The United States awkwardly welcomed Tuesday's release of Israeli soldier Gilad Schalit after five years of captivity by Hamas, voicing concerns over some of the Palestinians freed in return and declining to say whether the prisoner swap between Israel and the Islamic militant group could help moribund Mideast peace talks in any way.
On a trip to Libya, Secretary of State Hillary Rodham Clinton said the U.S. was pleased that Schalit's ordeal was over, saying "he was held for far too long in captivity." But Clinton and other U.S. officials avoided specifically addressing Hamas' part in the agreement or the merit of Israel's decision to free more than 1,000 Palestinians to secure Schalit's release.
"I don't think it's for us to necessarily say whether it's a good or bad agreement," State Department spokesman Mark Toner told reporters. Asked about the deal with Hamas and the Israeli-Palestinian peace process, Toner conceded that "if you're parsing what this means for the peace process, it's difficult for us to say."
Thousands of people jammed the streets in Schalit's hometown in northern Israel to celebrate his homecoming, after he had been reunited with his parents and met Prime Minister Benjamin Netanyahu. An equally boisterous reception awaited the first group of Palestinians transferred under the deal from Israeli prisons to the West Bank and Gaza, where massive celebratory rallies festooned with green Hamas flags were held.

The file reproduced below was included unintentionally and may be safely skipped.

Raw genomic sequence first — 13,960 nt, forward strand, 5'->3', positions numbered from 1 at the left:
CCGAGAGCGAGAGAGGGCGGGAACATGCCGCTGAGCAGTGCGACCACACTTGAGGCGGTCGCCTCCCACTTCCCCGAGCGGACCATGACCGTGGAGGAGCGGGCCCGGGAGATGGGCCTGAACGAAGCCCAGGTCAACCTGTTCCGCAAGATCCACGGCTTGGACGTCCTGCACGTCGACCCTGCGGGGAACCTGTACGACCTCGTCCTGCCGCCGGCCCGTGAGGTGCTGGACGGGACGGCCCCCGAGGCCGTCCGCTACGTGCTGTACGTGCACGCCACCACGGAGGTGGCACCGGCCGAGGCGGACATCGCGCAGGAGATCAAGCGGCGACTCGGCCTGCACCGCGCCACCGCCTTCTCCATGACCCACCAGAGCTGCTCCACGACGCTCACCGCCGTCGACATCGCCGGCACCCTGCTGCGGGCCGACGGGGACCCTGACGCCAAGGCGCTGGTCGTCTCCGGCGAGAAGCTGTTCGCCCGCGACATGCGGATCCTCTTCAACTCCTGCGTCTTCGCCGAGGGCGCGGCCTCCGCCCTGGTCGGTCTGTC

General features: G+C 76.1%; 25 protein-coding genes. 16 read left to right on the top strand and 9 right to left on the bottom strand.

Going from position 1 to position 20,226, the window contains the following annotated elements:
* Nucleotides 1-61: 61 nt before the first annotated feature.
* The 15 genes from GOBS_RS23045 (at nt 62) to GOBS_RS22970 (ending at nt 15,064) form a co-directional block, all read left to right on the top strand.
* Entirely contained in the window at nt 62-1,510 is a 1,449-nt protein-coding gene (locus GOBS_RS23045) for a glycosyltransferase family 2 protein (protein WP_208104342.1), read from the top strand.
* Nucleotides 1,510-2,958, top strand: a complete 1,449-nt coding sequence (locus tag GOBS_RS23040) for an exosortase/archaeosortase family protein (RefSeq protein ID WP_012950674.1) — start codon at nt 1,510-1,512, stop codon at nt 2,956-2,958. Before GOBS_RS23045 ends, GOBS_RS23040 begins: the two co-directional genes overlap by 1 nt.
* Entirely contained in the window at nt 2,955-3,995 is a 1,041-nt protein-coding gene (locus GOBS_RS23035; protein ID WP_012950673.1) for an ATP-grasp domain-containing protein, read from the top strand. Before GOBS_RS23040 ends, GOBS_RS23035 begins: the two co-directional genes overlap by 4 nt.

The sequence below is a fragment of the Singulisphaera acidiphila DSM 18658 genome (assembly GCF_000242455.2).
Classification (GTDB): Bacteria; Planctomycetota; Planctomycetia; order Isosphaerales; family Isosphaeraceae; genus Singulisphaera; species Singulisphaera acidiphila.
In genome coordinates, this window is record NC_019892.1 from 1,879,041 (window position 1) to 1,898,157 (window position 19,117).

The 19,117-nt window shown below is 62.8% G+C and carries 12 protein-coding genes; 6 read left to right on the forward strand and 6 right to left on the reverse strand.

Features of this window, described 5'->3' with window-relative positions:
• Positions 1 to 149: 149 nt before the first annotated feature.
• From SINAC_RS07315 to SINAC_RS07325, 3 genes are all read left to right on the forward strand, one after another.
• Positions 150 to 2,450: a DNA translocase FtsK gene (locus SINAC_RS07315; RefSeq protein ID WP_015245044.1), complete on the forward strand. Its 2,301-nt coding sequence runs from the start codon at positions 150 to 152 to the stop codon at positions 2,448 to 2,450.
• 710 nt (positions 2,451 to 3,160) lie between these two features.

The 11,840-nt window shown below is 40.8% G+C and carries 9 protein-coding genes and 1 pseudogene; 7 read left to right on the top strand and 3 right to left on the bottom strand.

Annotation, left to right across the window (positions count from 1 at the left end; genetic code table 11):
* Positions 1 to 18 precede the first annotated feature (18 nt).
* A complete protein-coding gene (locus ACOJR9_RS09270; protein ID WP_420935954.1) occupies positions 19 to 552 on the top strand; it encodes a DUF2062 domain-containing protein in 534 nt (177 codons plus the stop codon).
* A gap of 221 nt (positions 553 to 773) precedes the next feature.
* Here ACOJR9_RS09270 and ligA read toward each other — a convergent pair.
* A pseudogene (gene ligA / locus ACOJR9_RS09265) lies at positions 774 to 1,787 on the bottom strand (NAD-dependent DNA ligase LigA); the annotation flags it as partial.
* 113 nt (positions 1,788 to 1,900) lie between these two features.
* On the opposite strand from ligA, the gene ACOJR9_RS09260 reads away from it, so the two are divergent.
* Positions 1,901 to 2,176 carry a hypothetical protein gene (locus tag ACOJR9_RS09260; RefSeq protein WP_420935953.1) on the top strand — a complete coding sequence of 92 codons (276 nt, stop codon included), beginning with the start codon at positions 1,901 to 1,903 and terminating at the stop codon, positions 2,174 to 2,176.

But U.S. reaction was muted for a number of reasons. The deal reflected a complicated agreement after negotiations between the Jewish state and Hamas, which the United States considers a terrorist organization and has tried to isolate internationally since the Iran-backed militant group took control of the Gaza Strip in 2007.
At a time when the U.S.-backed peace process is foundering, the massively disproportional exchange Hamas leaders were able to press on Israel is likely to strengthen their movement at the expense of President Mahmoud Abbas' American-backed government in the West Bank.
That is problematic for the United States because of Hamas' long opposition to a peaceful, two-state settlement with Israel. The prisoner swap occurred only a day after the U.S. and other Mideast mediators acknowledged they wouldn't be able to revive direct peace talks between Israel and the Palestinians by the end of this weekend, the latest in a string of setbacks that has seen no direct talks between the parties in more than a year.
Toner urged both sides to build a "constructive atmosphere" for peace negotiations, but said he was referring only to Israel and Abbas' government, not Hamas. While Israel may win some credit with the Obama administration for its willingness to compromise, Toner said Hamas' part in the deal wouldn't lead the U.S. to reassess its blanket ban on contacts with the organization.
"We have the three red lines about Hamas," Toner said, "that they renounce violence, that they accept existing agreements and that they recognize Israel's right to exist. And if they could meet those requirements, then we certainly would welcome them as part of the political process."
He said that while the prisoner exchange was an independent Israeli decision, the U.S. communicated its concerns about a number of the Palestinian prisoners who were released despite records for violent attacks on U.S. citizens.
"As a matter of principle, the U.S. opposes the release of individuals who have been convicted of crimes against Americans," Toner said.
Four hundred seventy-seven Palestinian prisoners were freed Tuesday, of 1,027 to be released under the agreement. Many of them were serving life sentences for deadly attacks on Israelis.